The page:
The fight against poverty is being accelerated in 2024. Poverty reduction in the context of sustainable development remains high on the agenda for the Organisation of Eastern Caribbean States (OECS) Commission, in pursuit of the achievement of Sustainable Development Goal 1- The Eradication of Poverty in all its Manifestations.
Following requests made from Member States as well as the aftershocks of the COVID-19 pandemic which posed health challenges, negatively impacted learning, caused job loss and exacerbated economic and social ills, the OECS Commission in partnership with the Caribbean Development Bank and the World Bank-funded Data for Decision Making Project re-launched the Enhanced Country Poverty Assessment Programme and Data Anonymisation Workshop on in Port-of-Spain, Trinidad, and Tobago.
The re-launch opening ceremony and capacity-building workshop event (which ends on January 18, 2024) was conducted via a hybrid modality of in-person as well as live stream for virtual attendees and was attended by Permanent Secretaries, Statisticians, Economists, Policy Analysts, Social Analysts, and Community Development Specialists from across the Caribbean region. Technical specialists from the Caribbean Development Bank (CDB), World Bank, UN World Food Programme (WFP), Economic Commission for Latin America and the Caribbean (ECLAC), and the OECS Commission, also participated.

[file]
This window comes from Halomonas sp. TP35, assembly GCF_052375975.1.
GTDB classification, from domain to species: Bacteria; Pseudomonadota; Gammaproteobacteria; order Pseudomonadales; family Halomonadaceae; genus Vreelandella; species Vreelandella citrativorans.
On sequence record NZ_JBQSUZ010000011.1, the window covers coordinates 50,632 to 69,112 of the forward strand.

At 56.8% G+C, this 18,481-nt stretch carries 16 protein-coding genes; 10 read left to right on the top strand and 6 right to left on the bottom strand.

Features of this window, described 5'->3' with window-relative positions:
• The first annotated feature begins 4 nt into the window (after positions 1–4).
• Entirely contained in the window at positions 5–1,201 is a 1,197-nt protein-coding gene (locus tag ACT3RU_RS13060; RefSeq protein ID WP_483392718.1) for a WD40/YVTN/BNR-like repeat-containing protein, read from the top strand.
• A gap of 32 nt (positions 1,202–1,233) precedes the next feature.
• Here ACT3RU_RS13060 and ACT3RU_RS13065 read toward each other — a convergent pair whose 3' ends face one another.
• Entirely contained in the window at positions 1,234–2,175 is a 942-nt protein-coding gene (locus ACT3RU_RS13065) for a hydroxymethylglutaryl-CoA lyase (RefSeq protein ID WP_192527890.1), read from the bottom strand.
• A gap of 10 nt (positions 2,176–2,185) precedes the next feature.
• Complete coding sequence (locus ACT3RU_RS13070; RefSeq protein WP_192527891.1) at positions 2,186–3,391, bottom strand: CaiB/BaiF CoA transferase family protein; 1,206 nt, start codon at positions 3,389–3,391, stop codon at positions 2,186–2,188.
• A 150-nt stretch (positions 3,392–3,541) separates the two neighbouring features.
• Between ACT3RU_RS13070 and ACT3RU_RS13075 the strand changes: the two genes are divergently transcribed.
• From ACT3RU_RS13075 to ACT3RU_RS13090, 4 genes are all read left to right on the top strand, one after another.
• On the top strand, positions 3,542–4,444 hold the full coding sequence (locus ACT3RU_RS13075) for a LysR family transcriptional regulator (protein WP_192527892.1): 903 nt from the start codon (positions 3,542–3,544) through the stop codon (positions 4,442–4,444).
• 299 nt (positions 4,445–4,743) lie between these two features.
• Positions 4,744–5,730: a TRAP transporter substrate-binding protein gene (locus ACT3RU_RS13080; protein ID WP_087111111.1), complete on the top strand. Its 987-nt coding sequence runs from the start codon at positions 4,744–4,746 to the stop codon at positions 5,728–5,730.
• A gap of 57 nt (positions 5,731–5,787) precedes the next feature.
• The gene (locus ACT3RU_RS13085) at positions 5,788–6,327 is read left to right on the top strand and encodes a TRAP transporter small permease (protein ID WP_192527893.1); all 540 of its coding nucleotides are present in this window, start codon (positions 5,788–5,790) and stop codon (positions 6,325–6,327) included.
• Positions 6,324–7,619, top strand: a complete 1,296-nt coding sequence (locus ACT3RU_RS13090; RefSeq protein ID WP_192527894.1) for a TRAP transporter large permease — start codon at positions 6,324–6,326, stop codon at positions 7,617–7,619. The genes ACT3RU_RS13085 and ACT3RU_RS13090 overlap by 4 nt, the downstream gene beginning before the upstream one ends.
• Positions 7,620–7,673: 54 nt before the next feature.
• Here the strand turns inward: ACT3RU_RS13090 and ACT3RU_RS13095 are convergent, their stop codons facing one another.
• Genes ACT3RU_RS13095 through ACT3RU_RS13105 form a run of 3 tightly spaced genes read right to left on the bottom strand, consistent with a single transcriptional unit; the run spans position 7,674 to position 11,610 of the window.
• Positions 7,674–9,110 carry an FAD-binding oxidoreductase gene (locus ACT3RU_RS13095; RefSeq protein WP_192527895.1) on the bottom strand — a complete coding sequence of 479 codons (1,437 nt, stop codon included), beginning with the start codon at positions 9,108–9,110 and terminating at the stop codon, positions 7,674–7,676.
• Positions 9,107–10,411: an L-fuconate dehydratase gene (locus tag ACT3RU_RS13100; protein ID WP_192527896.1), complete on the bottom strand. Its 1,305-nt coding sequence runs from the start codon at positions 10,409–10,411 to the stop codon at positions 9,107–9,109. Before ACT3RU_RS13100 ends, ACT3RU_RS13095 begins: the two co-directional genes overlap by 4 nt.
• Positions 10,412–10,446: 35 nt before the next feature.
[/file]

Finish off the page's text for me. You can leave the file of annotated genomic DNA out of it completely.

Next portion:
The updated Enhanced Country Poverty Assessment Programme (eCPA) will accelerate poverty reduction and promote economic stability through the alignment of data with policy direction in the OECS Member States keeping with the provisions of the Revised Treaty of Basseterre in creating an economic union that would facilitate social cohesion, economic development and build resilience.
“This project represents a commitment to understanding and addressing the multifaceted nature of poverty in our region,” said the Director General of the OECS, Dr. Didacus Jules, as he delivered remarks at the opening ceremony.
He added: “Utilising cutting-edge technology and data analysis, we aim to gain a deeper, more nuanced understanding of the poverty landscape. This is not just about numbers and statistics; it’s about the real stories, struggles, and strengths of our people. This work should also assist the region in responding and measuring our progress, our gaps, and challenges as we seek to meet the sustainable development goals (SDGs) specifically SDG 1 – ‘Eradication of Poverty in all its Manifestations’.”
Referencing CDB’s 2017 publication: The Changing Nature of Poverty and Inequality in the Caribbean, New Issues, New Solutions, CDB Director of Projects, Mrs. Therese Turner-Jones, highlighted that the pandemic had exacerbated regional poverty in her remarks at the opening ceremony.
“COVID-19 created a sense of normlessness, worsened existing structural inequalities, compounded impediments to citizens’ participation in socio-economic activities across client countries. The confluence of these factors has hastened the need for client countries to be supported by CDB and other partners in undertaking poverty assessments to access current empirical data to inform development policy and planning,” Mrs. Turner-Jones said, emphasising that the individual data collected would be kept strictly private.